1. Patternreview’s Winter Street Dress:  I love the bodice on this pattern.  It’s a nice easy scoopneck, and the waist seam hits me at a good spot.  I used this pattern before as my day dress for the Day and Night Dress Challenge.  A shortened version of the patterns’ sleeve was used.  I would’ve used the skirt, but I didn’t want the pleats in the skirt that are in this particular pattern. There was concern that the colorblocked sections would be interrupted too much by the pleats.
  2. Blank Slate Patterns’ Denver Tunic:  I like the princess seams on this particular pattern.  With my Day and Night Dress Challenge Winter Street, I used the Denver as a template for some embroidery work.  On this project, I used the front side panels as actual pattern pieces.
  3. Jalie’s Bella Dress/Tilly and the Buttons Coco:  Well, I started out using the skirt from the side panels fused on top of Tilly and the Button’s Coco dress.  The Bella flares out dramatically on this pattern.  Ultimately the ponte did not have enough drape to handle the flare, so I draped out the side seams to make a more A-line skirt.  The final skirt is closer to the original Coco dress skirt in shape, though it’s not quite as wide.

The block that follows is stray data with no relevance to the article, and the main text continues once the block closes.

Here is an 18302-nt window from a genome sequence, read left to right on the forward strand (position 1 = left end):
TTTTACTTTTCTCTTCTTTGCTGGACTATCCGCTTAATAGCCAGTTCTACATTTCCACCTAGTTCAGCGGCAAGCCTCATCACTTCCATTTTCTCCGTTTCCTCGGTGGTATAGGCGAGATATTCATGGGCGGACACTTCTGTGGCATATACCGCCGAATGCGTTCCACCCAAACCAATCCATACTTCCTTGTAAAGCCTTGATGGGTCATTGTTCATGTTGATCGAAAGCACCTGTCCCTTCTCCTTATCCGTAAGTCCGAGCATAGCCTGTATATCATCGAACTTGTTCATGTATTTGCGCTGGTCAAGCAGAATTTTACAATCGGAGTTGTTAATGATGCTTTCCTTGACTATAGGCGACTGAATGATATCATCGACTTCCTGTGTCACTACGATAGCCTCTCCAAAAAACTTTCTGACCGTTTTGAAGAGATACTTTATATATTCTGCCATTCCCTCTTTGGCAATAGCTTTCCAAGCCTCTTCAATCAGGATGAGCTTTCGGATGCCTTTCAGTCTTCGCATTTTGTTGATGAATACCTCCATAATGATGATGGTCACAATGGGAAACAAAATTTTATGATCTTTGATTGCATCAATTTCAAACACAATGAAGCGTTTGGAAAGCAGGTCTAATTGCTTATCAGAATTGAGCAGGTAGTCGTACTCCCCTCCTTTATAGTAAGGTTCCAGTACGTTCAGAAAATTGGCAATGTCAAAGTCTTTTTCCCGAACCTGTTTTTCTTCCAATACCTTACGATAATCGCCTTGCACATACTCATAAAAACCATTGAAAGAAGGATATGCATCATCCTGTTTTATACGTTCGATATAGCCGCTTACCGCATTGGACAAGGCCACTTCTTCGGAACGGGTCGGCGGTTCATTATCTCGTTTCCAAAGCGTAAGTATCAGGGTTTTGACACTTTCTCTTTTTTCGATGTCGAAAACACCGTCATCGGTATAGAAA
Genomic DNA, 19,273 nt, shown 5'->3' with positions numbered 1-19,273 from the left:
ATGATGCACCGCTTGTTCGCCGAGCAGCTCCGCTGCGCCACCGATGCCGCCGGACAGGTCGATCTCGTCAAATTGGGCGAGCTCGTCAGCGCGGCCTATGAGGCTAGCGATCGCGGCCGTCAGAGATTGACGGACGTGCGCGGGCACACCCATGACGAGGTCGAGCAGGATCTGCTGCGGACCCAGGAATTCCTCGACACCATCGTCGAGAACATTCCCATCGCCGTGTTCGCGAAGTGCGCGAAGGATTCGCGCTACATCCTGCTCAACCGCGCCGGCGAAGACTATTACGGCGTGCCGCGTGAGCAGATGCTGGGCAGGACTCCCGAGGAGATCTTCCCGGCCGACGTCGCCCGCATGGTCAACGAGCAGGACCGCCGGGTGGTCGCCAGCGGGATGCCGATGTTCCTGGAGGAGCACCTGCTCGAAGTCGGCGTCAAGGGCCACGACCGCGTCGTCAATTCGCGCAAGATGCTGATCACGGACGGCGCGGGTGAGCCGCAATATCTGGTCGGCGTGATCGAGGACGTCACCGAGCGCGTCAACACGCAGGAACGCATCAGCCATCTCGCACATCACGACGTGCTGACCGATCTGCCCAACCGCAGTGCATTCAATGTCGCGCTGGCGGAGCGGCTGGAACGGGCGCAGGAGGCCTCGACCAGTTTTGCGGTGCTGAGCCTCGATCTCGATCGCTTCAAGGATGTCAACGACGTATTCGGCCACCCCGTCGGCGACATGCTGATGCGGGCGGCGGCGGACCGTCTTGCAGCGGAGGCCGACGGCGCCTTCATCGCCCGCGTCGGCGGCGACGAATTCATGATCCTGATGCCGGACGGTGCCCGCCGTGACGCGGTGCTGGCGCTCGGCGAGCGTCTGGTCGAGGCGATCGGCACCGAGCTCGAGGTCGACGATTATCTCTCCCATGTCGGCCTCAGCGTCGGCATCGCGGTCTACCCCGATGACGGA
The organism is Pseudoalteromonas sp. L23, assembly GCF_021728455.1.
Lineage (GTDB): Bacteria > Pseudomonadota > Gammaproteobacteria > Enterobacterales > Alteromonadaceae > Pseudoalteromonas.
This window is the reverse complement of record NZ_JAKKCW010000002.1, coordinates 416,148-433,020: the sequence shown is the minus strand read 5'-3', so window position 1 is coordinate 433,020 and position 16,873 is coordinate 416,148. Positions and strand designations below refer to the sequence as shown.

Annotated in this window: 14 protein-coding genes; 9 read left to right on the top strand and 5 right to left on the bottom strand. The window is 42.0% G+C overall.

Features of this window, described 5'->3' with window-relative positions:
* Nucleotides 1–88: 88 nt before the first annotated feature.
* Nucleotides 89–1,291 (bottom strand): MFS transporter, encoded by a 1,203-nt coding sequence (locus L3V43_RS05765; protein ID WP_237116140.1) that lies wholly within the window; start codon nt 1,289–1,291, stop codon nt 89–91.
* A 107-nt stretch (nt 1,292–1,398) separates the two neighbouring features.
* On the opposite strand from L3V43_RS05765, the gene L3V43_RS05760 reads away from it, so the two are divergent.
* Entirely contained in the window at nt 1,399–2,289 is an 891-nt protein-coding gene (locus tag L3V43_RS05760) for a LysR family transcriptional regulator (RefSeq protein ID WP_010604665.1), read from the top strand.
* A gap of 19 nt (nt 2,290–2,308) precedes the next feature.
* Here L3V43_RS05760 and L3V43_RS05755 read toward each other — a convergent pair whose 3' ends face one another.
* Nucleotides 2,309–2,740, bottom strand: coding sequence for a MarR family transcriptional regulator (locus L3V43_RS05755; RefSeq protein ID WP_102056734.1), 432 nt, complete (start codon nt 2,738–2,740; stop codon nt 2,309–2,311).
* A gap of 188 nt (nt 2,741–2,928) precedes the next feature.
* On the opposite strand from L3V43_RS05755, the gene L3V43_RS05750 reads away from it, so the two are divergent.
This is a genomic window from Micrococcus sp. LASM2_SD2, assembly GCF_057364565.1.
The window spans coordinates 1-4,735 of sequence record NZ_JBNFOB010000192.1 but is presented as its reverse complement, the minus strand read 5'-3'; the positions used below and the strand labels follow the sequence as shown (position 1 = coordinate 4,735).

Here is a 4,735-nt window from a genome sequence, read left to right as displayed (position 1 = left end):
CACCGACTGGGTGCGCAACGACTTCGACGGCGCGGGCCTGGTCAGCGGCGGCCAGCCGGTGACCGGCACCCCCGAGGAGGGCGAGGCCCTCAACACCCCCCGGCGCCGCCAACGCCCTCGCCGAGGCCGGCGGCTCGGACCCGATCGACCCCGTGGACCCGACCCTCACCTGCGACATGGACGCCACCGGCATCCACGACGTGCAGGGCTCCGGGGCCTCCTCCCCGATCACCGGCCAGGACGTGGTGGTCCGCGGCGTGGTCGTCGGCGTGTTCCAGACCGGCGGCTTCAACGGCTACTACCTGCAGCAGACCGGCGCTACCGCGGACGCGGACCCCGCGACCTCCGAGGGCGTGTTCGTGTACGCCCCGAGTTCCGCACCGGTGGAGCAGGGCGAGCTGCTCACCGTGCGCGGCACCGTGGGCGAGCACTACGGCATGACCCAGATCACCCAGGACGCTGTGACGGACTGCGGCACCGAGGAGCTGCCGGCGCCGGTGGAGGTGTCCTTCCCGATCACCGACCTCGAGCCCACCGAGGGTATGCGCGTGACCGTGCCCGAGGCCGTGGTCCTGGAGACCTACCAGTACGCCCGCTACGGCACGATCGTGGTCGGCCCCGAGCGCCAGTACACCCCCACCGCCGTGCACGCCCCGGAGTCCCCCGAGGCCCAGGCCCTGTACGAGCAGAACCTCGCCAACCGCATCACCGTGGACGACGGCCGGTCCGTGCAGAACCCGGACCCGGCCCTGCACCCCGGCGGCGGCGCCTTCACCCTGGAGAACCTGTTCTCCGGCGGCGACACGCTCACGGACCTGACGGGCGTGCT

Creating the colorblocking (aka pattern freestyling)

Winter Street geometric dress

In addition to the above pattern pieces, I added back side panels.  Using a French curve, I drew a line where a back side panel would approximately lie.

Winter Street geometric dress

To make the colorblocking, first I drew lines all over my skirt to emulate the shapes in the inspiration dress using a regular ruler and also a French curve.

To save a little time, I cut right on these lines and added seam allowances to the appropriate places on my actual fabric.  Then, to keep myself honest, I labeled the pieces with “up” on the top edges and with a “+” on every edge that needed a seam allowance added.  Next, I numbered all of the seam intersections so that I would put the puzzle together in the right way.

Winter Street geometric dress